Operational Thinking :Operational Thinking tries to get at causality—how is behavior actually generated? This thinking skill contrasts with Correlational or Factors Thinking. Steven Covey’s The Seven Habits of Highly Effective People, one of the most popular nonfiction books of all time, is a product of Factors Thinking. So are the multitude of lists of “Critical Success Factors” or “Key Drivers of the Business” that decorate the office walls (and mental models) of so many senior executives. We like to think in terms of lists of factors that influence or drive some result.
There are several problems with mental models bearing such list structures, however. For one thing, lists do not explain how each causal factor actually works its magic. They merely imply that each factor “influences,” or is “correlated with,” the corresponding result. But influence or correlation is not the same as causality.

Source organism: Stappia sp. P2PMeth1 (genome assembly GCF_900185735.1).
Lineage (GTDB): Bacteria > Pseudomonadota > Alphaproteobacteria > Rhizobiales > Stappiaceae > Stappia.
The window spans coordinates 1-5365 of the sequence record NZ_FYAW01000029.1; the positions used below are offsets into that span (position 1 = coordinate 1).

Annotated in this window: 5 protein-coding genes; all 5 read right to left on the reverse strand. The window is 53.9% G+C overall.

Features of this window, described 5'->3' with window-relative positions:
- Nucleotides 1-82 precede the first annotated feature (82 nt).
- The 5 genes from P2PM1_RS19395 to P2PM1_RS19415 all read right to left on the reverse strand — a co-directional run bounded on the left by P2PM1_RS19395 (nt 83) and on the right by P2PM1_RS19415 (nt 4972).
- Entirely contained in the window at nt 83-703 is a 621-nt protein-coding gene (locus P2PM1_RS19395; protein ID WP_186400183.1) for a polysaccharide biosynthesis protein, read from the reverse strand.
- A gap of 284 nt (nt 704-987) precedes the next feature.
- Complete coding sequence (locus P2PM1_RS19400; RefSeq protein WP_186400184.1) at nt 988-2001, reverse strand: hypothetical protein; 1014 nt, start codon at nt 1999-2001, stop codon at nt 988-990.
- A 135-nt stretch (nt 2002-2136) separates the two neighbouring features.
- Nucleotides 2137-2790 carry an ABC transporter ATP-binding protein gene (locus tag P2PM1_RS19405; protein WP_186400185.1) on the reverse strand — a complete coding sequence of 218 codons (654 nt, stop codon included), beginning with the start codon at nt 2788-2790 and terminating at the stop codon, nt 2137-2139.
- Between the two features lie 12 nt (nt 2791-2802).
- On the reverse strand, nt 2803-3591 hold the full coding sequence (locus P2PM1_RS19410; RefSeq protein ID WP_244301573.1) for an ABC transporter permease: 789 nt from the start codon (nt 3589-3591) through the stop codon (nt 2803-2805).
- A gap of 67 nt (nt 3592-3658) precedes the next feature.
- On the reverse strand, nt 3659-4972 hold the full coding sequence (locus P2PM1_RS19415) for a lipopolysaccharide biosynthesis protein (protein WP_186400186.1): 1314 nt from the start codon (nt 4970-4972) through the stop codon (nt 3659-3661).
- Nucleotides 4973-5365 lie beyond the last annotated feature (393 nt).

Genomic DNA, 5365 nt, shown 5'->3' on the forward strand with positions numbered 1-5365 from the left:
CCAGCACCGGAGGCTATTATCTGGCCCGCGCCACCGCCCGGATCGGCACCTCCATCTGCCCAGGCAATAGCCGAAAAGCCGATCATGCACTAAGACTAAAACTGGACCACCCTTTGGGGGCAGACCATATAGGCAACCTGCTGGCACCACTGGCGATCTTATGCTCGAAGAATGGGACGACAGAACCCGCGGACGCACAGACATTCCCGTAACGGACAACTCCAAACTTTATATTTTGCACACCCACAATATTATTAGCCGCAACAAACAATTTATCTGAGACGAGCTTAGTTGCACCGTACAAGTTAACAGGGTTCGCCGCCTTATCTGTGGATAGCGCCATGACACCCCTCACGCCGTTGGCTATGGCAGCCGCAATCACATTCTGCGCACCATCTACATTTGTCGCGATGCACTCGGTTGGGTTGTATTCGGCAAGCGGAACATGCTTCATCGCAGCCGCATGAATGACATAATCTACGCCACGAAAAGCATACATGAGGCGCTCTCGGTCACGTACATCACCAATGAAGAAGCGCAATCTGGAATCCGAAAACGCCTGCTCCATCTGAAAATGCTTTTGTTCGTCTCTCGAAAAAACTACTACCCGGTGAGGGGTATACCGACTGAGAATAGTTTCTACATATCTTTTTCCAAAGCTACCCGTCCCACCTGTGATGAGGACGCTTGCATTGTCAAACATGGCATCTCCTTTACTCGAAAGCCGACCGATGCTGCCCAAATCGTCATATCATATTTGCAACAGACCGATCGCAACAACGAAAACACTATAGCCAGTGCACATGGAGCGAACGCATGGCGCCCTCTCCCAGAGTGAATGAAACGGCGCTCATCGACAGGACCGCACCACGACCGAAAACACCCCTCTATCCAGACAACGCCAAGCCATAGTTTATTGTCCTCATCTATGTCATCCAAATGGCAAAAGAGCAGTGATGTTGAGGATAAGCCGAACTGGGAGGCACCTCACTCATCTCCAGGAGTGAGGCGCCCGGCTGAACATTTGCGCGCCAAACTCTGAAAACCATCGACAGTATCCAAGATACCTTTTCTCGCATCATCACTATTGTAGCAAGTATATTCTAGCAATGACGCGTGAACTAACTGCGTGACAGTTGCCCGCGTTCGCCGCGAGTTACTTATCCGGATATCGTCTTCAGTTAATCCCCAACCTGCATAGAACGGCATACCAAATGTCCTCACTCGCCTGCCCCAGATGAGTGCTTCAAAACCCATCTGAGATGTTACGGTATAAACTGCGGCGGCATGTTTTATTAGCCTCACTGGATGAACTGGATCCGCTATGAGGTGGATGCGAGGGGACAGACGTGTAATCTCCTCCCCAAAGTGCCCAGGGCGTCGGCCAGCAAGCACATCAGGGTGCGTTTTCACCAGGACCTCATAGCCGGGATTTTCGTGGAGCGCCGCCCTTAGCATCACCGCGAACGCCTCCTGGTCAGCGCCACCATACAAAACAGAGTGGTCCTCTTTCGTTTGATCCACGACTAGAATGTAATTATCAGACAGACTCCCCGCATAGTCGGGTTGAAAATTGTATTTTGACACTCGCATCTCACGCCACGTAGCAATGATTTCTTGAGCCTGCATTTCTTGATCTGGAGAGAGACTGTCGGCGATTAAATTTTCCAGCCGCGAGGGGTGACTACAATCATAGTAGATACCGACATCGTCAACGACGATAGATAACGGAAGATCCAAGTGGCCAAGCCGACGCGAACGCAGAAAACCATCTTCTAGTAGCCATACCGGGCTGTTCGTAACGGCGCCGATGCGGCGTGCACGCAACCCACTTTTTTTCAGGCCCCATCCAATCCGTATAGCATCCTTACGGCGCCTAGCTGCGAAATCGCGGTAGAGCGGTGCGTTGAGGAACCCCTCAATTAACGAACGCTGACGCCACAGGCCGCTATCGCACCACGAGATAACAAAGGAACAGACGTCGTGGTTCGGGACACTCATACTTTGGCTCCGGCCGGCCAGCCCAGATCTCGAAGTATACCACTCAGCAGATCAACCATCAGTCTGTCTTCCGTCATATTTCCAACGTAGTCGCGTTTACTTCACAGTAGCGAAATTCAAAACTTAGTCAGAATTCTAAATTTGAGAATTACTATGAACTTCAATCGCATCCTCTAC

For example, if you use Factors Thinking to analyze what influences learning, you can easily come up with a whole “laundry list” of factors (see “Two Representations of the Learning Process”). But if you use Operational Thinking, you might depict learning as a process that coincides with the building of experience. Operational Thinking captures the nature of the learning process by describing its structure, while Factors Thinking merely enumerates a set of factors that in some way “influence” the process.
To develop your Operational Thinking skills, you need to work your way through various activities that define how a business works examine phenomena such as hiring, producing, learning, motivating, quitting, and setting price. In each case, ask, “What is the nature of the process at work?” as opposed to “What are all of the factors that influence the process?”